On my desk sits a small marble bust of the emperor Marcus Aurelius. It was carved in 1840, twenty years before Matthew Arnold’s famous essay about the philosopher king, but a thousand and a half years after the great man walked on earth.
Marcus and the other stoics would say that these years matter very little in the grand scope of time. That between then and now, people have done the same thing they’ve always done: lived, died, slept, cheated, hated, loved, excelled, failed and on and on.
I suppose that’s why people have these busts—to remind themselves of history, of the people they admire and want to use as models for life — or even as reminders of who not to be. The wealthy Greeks and Roman estates were filled with the statues of the men (and gods) they revered. At Monticello, Thomas Jefferson had a terracotta bust of his rival, Alexander Hamilton. George Washington had a bust of Shakespeare at Mount Vernon. In the Victorian era, little busts like the one I have were found in people’s homes or at their offices.
Of course, this form of inspiration was usually available only to the elite. Even replicas of these original works were incredibly expensive and time consuming. In a world before photographs, when even paintings and printings were difficult, this was the timeless way to create a likeness—whatever the ultimate use.
Today, with the help of 3D printing, I was able to add to my collection. It started when a reader named Joe Carr tweeted to me about my original bust. He said he could create a 3D replica of it for me—or any bust I might like. In fact, he’d already contributed multiple parts (including Washington’s ear!) for a crowdsourced bust of George Washington, remixed in bright colors. It turns out Joe is the senior production manager at the product develop startup Manulith in Detroit.
In his 20s, while apprenticing for a local businessman, Mr. Carr bought a small lathe and milling machine to teach himself how to machine metal. 3D printing seemed like the next natural step for him as he had been travelling around the Midwest going to Maker Faires, interviewing makers. These interviews were later featured by Betabeat contributor John Robb on Resilient Communities. He said he ordered his first 3D printer kit in a fit of inspiration after reading the book Mastery by Robert Greene. He later became the production manager at one of the first 3D printing retail shops in the country and left this past winter to start his own shop in Detroit. His prints have appeared in everything from advanced prosthetics, to art projects and even a custom coffee mug for Hillary Clinton.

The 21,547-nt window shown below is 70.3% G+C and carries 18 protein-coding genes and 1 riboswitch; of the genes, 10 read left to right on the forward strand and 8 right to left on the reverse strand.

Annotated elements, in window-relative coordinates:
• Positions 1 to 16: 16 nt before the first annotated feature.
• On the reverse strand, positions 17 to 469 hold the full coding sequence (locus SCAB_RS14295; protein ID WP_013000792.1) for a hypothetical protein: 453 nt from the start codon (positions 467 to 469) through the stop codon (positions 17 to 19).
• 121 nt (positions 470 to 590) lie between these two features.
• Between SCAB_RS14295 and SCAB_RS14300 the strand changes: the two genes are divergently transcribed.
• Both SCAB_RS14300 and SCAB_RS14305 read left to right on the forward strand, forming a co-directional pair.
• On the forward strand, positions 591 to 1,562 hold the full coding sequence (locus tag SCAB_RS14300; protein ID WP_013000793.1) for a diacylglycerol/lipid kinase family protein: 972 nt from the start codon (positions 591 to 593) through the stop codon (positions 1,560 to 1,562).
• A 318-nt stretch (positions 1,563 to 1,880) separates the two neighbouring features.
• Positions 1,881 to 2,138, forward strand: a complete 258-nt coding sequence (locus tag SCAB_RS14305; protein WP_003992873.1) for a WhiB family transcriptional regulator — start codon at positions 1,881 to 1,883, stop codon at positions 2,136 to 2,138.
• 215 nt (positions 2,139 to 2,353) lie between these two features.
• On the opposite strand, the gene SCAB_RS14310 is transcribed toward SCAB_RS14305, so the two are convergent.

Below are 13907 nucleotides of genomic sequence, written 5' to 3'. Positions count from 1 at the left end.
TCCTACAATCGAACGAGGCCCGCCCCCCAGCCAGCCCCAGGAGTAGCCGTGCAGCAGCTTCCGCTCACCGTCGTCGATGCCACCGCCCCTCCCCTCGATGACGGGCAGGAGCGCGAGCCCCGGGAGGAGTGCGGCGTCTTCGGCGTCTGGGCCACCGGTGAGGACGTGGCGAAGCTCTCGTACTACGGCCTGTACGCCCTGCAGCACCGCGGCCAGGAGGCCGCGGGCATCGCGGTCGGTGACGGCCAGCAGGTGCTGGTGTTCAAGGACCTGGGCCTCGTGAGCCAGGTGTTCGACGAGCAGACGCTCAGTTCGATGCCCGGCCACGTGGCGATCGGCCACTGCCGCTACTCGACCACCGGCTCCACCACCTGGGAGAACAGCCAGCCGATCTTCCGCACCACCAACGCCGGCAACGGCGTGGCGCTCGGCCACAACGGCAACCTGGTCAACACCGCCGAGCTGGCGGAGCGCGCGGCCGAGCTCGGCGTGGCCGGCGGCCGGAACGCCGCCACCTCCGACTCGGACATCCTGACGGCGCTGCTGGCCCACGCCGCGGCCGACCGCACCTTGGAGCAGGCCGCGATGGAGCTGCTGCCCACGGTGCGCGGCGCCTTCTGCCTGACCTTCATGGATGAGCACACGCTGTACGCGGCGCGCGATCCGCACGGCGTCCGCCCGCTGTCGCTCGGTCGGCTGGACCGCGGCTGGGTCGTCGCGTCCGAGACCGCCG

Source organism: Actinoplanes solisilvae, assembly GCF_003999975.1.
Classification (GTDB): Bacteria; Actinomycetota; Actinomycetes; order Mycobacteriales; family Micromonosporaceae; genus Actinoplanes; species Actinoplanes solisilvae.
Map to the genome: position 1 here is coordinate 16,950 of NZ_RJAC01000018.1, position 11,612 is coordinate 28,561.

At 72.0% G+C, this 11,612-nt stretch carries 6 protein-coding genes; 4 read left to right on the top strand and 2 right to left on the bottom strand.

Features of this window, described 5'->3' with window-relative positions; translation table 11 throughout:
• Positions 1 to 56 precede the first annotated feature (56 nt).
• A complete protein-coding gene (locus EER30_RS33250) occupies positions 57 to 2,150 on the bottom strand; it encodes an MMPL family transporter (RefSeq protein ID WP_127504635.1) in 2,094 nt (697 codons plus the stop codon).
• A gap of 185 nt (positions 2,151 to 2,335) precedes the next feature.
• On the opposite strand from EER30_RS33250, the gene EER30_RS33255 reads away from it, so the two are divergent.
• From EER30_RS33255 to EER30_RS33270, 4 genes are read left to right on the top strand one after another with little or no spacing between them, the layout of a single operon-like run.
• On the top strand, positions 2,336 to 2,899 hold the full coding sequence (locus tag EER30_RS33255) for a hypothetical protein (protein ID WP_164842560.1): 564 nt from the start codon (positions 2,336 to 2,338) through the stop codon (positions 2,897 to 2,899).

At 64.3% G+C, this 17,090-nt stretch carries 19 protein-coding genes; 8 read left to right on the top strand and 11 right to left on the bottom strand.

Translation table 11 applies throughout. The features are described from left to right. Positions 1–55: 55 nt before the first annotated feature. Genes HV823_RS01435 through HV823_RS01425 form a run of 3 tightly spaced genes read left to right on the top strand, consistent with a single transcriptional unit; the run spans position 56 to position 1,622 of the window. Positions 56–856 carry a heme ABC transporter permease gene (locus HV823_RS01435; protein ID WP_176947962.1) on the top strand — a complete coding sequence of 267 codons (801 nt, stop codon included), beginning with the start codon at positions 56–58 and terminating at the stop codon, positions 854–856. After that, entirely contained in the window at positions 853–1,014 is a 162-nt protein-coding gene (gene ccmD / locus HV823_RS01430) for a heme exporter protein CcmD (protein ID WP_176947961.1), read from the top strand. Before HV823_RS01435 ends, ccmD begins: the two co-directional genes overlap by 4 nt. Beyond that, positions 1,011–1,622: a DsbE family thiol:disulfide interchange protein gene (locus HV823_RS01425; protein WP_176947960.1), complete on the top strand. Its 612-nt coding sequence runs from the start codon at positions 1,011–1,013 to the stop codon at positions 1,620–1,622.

With 3D printing, basically any famous work of sculpture can get this treatment. Using a 3D camera—similar to Kinect—the piece is scanned from every angle. All it takes is a laptop, the camera and some software. There’s also another style of scanning called photogrammetry, which only requires a digital camera and software, but you have to take about 40 photos from different angles to get the same results. You can even do it to people, though they have to remain pretty still. Once the file is created, it can be miniaturized or blown up and made five feet tall. John was printing with a Makerbot Replicator 1 using PLA material and a machine called the Up! Mini using ABS plastic.
I asked Joe, could I get another statue of Marcus Aurelius? Perhaps one of Seneca? How would that work? What would that look like?
In less than a month, I had two new busts. Joe worked with a quiet artistry, apt for statues that seem to credit some anonymous sculptor in centuries past and not their 21st Century creator.
The bust of Marcus Aurelius features the body of Caracalla (an emperor who came after Marcus). The base is from a statue of Alexander the Great. The head is Marcus, from another famous statue, which came to the Walters Art Museum in Baltimore in 1902. It looks like one seamless original, but it’s actually a mash up of different people, generations and artists.
The bust of Seneca, as I found out recently reading James Romm’s book Dying Every Day, is not actually Seneca. It’s more likely a bust of the poet Hesiod, but was long thought to be Seneca because of the penetrating, stoic gaze. Today it’s known as Pseudo-Seneca. A real bust of Seneca was found in 1813, strangely conjoined at the back of the head with a bust of Socrates. In it, Seneca is considerably more rotund—no longer the gaunt, intense stoic but instead, the fat and happy one.
It’s strange to think that cutting edge technology could bring back a seemingly antiquated art form. But I am starting to think this makes perfect sense. Just two weeks ago, I jumped on a Kickstarter project for a 3D printing of an original—and newly designed—statue of Sisyphus by the artist Ori Bengal. In that project he was raising money to purchase the printer, and considering how quickly he exceeded his goal of $20,000, I hope the machine will churn out many such original works.
Right now the pieces are created with fairly standard white plastics. The Marcus statue was created using PLA (click for a video), which is a bio-plastic derived from corn or sugar. ABS, which is oil based, was used to create Seneca (click for vids). Both are filaments, though there are consumer machines that use resins. In one way, this makes them nice and light and durable. Of course, there is something to be said for the beauty of stone. In the future, who knows what will be possible to print with this machines. I cannot wait.
For now, these two pieces—which dwarf my original—sit in my library. They are a testament to the timelessness of certain art forms. Photographs didn’t displace painting, radio didn’t displace books, nor did television make radio obsolete. In fact, innovations in technologies made many of these media stronger, creating room for more innovation.